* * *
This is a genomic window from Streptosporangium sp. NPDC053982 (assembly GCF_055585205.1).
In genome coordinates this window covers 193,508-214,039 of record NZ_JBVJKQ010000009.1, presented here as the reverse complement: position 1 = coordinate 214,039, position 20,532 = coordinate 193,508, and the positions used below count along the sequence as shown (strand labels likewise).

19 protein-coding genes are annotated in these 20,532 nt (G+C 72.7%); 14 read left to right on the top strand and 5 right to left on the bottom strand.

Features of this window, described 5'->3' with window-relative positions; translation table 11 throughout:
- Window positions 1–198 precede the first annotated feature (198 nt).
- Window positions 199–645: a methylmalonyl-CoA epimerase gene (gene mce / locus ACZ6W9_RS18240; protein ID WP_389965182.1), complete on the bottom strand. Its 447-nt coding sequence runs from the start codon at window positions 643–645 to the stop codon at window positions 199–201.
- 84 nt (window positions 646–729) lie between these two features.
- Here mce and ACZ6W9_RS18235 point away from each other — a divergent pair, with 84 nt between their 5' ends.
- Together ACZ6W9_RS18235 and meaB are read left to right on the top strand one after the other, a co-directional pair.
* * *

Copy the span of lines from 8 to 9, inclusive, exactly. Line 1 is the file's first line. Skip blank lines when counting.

- Here mce and ACZ6W9_RS18235 point away from each other — a divergent pair, with 84 nt between their 5' ends.
- Together ACZ6W9_RS18235 and meaB are read left to right on the top strand one after the other, a co-directional pair.